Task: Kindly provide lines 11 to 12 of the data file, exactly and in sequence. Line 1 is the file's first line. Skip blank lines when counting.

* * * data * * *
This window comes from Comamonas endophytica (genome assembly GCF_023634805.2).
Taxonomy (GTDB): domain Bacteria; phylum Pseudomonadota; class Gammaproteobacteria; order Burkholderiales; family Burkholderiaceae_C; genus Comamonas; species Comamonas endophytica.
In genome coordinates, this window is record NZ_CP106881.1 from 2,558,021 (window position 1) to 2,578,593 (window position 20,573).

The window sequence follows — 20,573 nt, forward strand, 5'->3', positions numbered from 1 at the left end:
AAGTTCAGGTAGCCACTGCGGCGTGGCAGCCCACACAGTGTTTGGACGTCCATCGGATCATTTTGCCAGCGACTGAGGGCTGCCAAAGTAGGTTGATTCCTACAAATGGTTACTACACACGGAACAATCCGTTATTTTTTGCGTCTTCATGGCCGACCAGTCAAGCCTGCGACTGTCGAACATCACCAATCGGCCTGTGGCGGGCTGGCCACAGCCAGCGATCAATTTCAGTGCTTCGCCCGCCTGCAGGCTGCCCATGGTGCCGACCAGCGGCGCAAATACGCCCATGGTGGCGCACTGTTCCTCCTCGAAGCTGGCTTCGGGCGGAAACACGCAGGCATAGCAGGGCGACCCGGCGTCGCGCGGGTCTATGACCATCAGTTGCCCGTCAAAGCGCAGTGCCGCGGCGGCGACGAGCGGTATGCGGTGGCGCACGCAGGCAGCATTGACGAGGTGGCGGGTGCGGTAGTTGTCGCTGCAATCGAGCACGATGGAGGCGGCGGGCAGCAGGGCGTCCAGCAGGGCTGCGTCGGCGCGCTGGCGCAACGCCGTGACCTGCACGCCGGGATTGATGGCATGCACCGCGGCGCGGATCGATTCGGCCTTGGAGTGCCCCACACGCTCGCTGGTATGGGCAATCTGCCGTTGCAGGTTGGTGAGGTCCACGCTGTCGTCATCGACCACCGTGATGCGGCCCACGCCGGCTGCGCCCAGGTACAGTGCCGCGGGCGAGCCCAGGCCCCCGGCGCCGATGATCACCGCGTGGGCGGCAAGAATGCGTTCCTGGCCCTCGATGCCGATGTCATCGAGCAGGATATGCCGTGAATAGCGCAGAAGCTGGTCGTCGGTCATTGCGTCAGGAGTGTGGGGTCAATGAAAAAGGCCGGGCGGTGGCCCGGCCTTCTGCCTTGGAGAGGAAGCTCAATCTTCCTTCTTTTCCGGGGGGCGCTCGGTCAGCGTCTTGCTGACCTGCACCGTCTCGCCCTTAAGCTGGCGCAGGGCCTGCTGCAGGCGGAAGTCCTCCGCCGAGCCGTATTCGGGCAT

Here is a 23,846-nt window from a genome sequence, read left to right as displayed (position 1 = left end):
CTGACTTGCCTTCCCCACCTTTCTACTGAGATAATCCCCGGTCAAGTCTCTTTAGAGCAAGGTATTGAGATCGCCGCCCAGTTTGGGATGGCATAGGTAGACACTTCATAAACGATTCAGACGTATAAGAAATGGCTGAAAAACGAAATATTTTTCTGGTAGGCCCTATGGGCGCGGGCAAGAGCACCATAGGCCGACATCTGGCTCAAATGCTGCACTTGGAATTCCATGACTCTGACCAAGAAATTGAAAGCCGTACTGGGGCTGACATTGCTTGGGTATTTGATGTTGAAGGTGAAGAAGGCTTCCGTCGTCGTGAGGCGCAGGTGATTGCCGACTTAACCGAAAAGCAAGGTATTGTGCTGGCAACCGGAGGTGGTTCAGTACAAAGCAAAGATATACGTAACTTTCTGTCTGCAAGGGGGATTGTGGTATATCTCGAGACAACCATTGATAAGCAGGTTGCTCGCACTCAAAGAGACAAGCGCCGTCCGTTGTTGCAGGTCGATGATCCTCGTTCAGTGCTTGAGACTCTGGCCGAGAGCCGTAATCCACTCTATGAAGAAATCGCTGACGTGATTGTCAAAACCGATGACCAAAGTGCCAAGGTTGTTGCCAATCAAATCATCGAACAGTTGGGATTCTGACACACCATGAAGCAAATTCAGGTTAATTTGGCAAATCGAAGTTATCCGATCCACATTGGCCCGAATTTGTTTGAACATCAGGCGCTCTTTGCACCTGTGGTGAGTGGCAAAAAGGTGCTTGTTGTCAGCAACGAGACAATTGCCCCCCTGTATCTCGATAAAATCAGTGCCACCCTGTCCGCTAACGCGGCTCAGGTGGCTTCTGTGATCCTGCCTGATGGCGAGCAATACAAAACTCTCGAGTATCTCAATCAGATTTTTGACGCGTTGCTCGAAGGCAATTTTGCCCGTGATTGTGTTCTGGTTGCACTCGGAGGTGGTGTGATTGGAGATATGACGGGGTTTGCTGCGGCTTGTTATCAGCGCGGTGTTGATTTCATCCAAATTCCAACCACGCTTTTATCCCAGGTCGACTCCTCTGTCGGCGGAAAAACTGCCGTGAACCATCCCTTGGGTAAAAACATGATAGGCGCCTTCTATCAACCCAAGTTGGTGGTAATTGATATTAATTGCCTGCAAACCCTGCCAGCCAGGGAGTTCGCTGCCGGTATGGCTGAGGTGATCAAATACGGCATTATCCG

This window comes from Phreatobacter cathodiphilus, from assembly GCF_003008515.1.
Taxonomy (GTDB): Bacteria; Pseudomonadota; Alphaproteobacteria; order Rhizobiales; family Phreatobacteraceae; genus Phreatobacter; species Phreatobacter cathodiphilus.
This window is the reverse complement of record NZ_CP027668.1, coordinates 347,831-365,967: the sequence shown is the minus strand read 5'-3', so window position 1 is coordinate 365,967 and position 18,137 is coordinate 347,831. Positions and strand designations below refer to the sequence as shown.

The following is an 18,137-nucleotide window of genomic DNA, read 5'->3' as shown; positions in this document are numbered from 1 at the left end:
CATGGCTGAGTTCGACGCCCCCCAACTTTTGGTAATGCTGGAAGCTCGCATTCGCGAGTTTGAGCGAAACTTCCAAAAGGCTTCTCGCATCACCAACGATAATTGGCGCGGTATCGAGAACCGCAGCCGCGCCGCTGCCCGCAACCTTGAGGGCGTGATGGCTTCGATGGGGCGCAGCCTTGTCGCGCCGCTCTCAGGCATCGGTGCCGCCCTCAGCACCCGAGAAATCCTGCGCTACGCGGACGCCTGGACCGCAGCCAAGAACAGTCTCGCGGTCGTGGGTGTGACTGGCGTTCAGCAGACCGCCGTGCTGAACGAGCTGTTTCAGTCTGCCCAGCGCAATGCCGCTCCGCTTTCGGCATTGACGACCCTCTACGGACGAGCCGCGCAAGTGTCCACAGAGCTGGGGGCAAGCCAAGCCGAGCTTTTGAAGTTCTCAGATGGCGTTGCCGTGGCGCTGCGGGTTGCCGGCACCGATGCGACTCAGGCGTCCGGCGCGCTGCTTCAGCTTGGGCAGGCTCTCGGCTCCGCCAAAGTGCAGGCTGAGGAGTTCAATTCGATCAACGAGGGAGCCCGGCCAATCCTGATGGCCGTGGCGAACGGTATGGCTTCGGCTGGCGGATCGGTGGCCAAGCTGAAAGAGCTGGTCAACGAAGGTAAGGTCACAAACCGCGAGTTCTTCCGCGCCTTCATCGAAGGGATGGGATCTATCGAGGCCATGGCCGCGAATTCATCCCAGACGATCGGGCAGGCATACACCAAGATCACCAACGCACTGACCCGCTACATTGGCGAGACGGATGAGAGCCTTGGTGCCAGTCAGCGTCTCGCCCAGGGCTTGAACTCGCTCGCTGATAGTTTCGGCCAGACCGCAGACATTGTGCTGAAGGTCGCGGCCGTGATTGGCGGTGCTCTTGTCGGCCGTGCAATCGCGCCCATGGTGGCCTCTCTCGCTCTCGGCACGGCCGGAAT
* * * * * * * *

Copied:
The following is an 18,137-nucleotide window of genomic DNA, read 5'->3' as shown; positions in this document are numbered from 1 at the left end:
CATGGCTGAGTTCGACGCCCCCCAACTTTTGGTAATGCTGGAAGCTCGCATTCGCGAGTTTGAGCGAAACTTCCAAAAGGCTTCTCGCATCACCAACGATAATTGGCGCGGTATCGAGAACCGCAGCCGCGCCGCTGCCCGCAACCTTGAGGGCGTGATGGCTTCGATGGGGCGCAGCCTTGTCGCGCCGCTCTCAGGCATCGGTGCCGCCCTCAGCACCCGAGAAATCCTGCGCTACGCGGACGCCTGGACCGCAGCCAAGAACAGTCTCGCGGTCGTGGGTGTGACTGGCGTTCAGCAGACCGCCGTGCTGAACGAGCTGTTTCAGTCTGCCCAGCGCAATGCCGCTCCGCTTTCGGCATTGACGACCCTCTACGGACGAGCCGCGCAAGTGTCCACAGAGCTGGGGGCAAGCCAAGCCGAGCTTTTGAAGTTCTCAGATGGCGTTGCCGTGGCGCTGCGGGTTGCCGGCACCGATGCGACTCAGGCGTCCGGCGCGCTGCTTCAGCTTGGGCAGGCTCTCGGCTCCGCCAAAGTGCAGGCTGAGGAGTTCAATTCGATCAACGAGGGAGCCCGGCCAATCCTGATGGCCGTGGCGAACGGTATGGCTTCGGCTGGCGGATCGGTGGCCAAGCTGAAAGAGCTGGTCAACGAAGGTAAGGTCACAAACCGCGAGTTCTTCCGCGCCTTCATCGAAGGGATGGGATCTATCGAGGCCATGGCCGCGAATTCATCCCAGACGATCGGGCAGGCATACACCAAGATCACCAACGCACTGACCCGCTACATTGGCGAGACGGATGAGAGCCTTGGTGCCAGTCAGCGTCTCGCCCAGGGCTTGAACTCGCTCGCTGATAGTTTCGGCCAGACCGCAGACATTGTGCTGAAGGTCGCGGCCGTGATTGGCGGTGCTCTTGTCGGCCGTGCAATCGCGCCCATGGTGGCCTCTCTCGCTCTCGGCACGGCCGGAAT